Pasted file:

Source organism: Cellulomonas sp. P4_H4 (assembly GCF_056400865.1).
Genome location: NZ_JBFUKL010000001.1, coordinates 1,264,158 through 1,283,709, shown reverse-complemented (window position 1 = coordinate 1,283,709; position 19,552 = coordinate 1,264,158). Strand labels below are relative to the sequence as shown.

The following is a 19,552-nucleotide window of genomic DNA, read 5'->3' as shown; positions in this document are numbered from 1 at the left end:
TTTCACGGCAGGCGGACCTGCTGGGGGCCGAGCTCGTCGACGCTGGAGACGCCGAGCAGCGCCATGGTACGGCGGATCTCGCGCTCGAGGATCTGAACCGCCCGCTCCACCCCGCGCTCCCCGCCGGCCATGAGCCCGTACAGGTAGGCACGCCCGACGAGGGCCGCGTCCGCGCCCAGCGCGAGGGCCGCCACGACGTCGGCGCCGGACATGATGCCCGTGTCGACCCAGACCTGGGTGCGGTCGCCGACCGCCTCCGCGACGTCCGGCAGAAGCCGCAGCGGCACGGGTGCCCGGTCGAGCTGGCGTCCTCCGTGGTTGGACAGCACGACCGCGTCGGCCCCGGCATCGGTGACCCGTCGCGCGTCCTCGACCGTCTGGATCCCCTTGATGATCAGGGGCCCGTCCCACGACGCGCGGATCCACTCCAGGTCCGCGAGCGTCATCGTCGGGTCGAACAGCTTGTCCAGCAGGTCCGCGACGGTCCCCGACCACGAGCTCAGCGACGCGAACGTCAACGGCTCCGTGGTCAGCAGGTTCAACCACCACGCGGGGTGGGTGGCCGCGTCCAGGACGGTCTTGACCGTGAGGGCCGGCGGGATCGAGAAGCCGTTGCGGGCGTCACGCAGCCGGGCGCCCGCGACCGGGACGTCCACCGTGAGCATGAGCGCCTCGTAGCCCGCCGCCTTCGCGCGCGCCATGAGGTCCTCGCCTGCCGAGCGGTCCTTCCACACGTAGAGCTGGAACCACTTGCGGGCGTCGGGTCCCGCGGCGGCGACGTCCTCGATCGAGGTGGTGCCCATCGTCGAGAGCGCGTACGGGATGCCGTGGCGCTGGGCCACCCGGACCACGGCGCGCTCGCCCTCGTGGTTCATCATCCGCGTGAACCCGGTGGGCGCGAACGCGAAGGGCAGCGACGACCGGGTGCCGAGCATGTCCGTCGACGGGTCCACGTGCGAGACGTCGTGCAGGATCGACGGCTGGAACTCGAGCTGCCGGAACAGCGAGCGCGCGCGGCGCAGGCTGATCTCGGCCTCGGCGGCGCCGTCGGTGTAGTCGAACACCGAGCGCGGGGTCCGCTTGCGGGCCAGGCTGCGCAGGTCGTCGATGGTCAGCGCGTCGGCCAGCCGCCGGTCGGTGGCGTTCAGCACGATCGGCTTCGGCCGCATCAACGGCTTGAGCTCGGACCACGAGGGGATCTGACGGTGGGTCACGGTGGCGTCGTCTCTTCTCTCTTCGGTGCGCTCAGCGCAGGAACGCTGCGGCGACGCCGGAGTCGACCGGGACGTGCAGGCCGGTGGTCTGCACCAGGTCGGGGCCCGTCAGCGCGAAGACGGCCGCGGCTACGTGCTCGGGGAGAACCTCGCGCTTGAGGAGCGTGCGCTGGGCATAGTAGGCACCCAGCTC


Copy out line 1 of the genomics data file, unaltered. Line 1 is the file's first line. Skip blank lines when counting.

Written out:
Source organism: Cellulomonas sp. P4_H4 (assembly GCF_056400865.1).